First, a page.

Just very easygoing. I really enjoyed life with him. We’re still friends. He lives down the street. He’s a good man. He’s really good to his mother. I remember we had Passover at his house. We laughed so hard. Elijah was sitting there in his yellow yarmulke. I had never seen Gene in his make-up, and he said—what did he call me?—Puppy. He said, “Puppy, you know, when I’m in my make-up, I have a tendency to be kind of mean and everyone’s afraid of me; so if I’m rude or something like that, it’s just because I’m in this persona.” So I walked in and he had his make-up on and he said something kind of nasty and I just slapped him. We both started laughing. He was a blast to be with.

That sounds like the slap in Moonstruck, when you tell Nicolas Cage, “Snap out of it!”
It was that kind of thing. It was like it was too ridiculous for me. And Gene started laughing.

How did you meet him?
I went to a fund raiser for Jerry Brown and someone told me Gene Simmons was there. I said, “Great, I’d love to meet her. I love her movies.”

I met him and he was talking in this very strange voice and I looked at him and said, “Do you always talk like that or is something the matter with your throat?” He was kind of affronted that I didn’t know anything about Kiss, except that Chas was crazy about them.

That night, he drove me home, and he stopped by his hotel, picked up every bit of Kiss paraphernalia he had so he could show me who they were, and we stayed up talking. Next, he took Katie [Jackson] and me to see the Tubes. That night, Katie and I both thought he was hitting on us and we both kind of thought, What a total asshole. About a week later, he called and told me he was upset that I thought he was hitting on both of us. He said he wasn’t and he couldn’t stop thinking about me. And we talked all night long. In about three days, he said, “God, I think I love you.” I said, “Oh, really?” He said he was taking time off the road and coming to see me. I didn’t know about his sordid past with all these women. He was a different person with me.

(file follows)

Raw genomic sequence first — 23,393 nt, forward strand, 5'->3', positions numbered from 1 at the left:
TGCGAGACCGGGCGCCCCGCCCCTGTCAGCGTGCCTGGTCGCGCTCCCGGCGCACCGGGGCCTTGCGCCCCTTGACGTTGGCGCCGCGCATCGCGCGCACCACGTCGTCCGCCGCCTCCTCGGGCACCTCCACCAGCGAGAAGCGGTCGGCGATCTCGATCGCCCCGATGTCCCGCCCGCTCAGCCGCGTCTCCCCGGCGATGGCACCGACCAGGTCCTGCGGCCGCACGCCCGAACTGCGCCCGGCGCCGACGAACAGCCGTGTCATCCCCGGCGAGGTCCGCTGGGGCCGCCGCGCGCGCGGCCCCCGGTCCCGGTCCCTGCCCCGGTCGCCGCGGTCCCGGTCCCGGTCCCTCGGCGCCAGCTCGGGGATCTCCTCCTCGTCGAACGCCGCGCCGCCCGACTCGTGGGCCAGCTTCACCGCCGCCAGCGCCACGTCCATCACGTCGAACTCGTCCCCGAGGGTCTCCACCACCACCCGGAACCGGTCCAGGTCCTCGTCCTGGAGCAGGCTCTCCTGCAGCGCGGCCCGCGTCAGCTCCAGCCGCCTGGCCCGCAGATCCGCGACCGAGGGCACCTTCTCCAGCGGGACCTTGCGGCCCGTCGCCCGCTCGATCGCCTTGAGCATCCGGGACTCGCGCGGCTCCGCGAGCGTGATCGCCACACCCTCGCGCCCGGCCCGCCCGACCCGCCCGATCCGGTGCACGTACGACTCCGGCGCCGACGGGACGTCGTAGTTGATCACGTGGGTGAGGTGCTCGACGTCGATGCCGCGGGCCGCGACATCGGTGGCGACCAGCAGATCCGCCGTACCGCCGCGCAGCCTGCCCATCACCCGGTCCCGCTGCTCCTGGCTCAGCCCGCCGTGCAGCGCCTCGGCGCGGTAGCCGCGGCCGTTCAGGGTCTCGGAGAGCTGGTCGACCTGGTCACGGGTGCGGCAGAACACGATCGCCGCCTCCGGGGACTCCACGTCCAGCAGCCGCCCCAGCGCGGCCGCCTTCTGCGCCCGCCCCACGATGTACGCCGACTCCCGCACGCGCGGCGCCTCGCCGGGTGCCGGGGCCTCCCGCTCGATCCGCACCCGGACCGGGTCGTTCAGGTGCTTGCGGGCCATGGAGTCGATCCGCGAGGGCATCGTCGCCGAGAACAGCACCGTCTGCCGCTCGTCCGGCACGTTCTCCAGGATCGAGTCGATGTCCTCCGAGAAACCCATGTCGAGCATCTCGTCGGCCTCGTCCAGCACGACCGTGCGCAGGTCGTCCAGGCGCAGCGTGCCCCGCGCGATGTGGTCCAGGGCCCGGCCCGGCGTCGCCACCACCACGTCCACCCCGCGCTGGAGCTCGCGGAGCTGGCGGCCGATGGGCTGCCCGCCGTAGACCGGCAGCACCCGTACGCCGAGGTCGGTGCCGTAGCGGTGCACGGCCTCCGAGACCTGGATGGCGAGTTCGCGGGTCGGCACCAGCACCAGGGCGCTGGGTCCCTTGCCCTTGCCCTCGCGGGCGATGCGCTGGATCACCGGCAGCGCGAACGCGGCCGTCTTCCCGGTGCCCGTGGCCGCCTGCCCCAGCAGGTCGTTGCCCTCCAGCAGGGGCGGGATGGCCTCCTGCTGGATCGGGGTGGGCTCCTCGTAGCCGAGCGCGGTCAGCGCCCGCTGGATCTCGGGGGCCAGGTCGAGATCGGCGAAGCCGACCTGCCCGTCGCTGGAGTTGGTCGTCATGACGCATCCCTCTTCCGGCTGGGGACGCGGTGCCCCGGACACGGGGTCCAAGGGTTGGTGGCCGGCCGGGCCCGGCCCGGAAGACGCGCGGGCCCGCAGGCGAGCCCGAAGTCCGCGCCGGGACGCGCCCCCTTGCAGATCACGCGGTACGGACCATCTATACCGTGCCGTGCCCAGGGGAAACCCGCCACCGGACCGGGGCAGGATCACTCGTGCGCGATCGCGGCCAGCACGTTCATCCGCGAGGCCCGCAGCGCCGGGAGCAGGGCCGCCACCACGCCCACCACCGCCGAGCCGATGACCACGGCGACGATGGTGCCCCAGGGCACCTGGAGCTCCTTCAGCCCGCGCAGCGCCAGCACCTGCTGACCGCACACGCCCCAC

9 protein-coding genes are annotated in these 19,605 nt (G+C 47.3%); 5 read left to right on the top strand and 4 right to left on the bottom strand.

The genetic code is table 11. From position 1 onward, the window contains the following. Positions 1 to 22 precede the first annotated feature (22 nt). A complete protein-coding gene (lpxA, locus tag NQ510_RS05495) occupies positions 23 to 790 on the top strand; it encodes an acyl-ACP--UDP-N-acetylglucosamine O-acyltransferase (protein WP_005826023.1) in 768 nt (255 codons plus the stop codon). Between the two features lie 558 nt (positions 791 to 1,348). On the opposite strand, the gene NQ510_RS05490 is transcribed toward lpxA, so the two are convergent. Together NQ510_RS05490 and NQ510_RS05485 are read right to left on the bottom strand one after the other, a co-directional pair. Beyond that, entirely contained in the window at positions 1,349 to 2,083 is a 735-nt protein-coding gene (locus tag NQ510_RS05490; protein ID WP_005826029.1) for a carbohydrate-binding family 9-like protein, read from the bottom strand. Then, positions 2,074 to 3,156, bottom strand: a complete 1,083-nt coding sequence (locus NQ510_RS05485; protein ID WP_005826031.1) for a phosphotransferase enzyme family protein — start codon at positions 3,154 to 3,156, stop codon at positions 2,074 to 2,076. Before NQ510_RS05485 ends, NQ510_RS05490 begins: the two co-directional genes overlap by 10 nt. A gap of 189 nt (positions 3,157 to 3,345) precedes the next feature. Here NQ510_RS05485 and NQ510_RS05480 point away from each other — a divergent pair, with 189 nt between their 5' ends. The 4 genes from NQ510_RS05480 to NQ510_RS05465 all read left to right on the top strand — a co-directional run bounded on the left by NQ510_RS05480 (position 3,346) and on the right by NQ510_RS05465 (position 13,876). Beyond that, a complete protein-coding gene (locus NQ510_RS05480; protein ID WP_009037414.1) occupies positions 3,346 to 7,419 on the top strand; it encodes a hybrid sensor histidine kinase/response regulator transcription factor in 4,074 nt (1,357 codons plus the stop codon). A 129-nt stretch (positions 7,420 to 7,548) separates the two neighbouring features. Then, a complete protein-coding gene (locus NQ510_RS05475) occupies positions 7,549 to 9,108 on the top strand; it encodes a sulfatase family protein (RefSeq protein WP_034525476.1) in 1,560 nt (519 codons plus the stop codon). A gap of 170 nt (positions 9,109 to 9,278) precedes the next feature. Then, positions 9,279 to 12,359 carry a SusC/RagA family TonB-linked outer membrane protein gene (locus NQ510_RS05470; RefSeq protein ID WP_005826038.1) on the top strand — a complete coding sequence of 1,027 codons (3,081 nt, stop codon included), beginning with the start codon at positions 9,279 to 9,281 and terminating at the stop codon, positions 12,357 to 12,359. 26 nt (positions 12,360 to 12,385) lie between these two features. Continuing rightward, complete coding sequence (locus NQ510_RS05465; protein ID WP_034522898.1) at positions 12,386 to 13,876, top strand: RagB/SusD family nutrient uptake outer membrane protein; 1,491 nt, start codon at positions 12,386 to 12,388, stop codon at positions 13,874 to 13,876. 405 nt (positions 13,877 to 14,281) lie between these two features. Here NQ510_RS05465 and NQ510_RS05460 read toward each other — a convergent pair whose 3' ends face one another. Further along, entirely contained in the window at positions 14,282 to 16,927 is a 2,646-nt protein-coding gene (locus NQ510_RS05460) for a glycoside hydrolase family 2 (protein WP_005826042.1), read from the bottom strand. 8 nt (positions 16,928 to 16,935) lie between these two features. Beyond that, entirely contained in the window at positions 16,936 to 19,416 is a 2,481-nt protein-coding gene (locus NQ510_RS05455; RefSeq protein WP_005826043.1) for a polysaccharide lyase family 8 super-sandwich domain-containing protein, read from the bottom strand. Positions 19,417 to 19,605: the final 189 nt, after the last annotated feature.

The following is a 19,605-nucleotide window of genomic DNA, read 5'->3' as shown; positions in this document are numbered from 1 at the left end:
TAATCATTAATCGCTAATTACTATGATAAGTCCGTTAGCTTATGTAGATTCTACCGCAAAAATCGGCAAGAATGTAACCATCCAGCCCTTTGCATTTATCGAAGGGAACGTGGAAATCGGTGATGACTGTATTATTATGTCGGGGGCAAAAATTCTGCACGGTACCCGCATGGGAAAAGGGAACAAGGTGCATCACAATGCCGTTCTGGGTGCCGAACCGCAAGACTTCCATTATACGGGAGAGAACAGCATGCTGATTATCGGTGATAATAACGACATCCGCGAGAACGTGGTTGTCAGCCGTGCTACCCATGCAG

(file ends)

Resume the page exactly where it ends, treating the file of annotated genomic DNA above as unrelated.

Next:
He has said that he slept with 2500 women and had an album of Polaroids of them.
Yes, well, he was the worst. But when Gene and I were together, he was perfect. He’s a great guy.

Do you have any regrets about any of your romances?
Yeah, I wish I hadn’t stayed with Sonny quite as long as I did. I wish I hadn’t stayed with Elijah’s father as long as I did. I wish I could have cut my losses sooner. Dead weight is dead weight, and a bad choice is a bad choice.

After all that, do you think you’ll marry again?
There’s a rumor going around that Robert and I are supposed to be getting married. I mean, everyone called me. And my mother called me about the rumor that I’m pregnant. Look at me, for Christ’s sake; do I look pregnant?

The minute someone wants to marry me, I want to go. My marriages were so disastrous, I think I’d rather jump off the Empire State Building.

Do you believe you can make this one last?
Uh-oh! It’s been two years on the first of September…. No, I’m still very much in love with him, so we’ll see what happens. One of the best things is that he doesn’t really want to get married. That’s great, because the minute someone wants to marry me, I want to go. I get really frightened and leave only when people want to go to the next step. My marriages were so disastrous, I think I’d rather jump off the Empire State Building.

Then you’ve talked with Robert about marriage.
Yeah, because of all this tabloid bullshit about us getting married. He has an idealistic view of marriage and said that for him, marriage is forever. For me, forever is probably five or ten years. So he doesn’t want to marry me, which is just perfect for me, because then I don’t have to be worried if he really does want to.

What’s the longest period that you haven’t been with someone?
Seven months is the longest I know of. But the seven months were filled with so much stuff. I was having the best time in my life. It was in New York. I went out with three different men at the same time and didn’t sleep with any of them. On my birthday, after spending the night with one of them, I was walking home—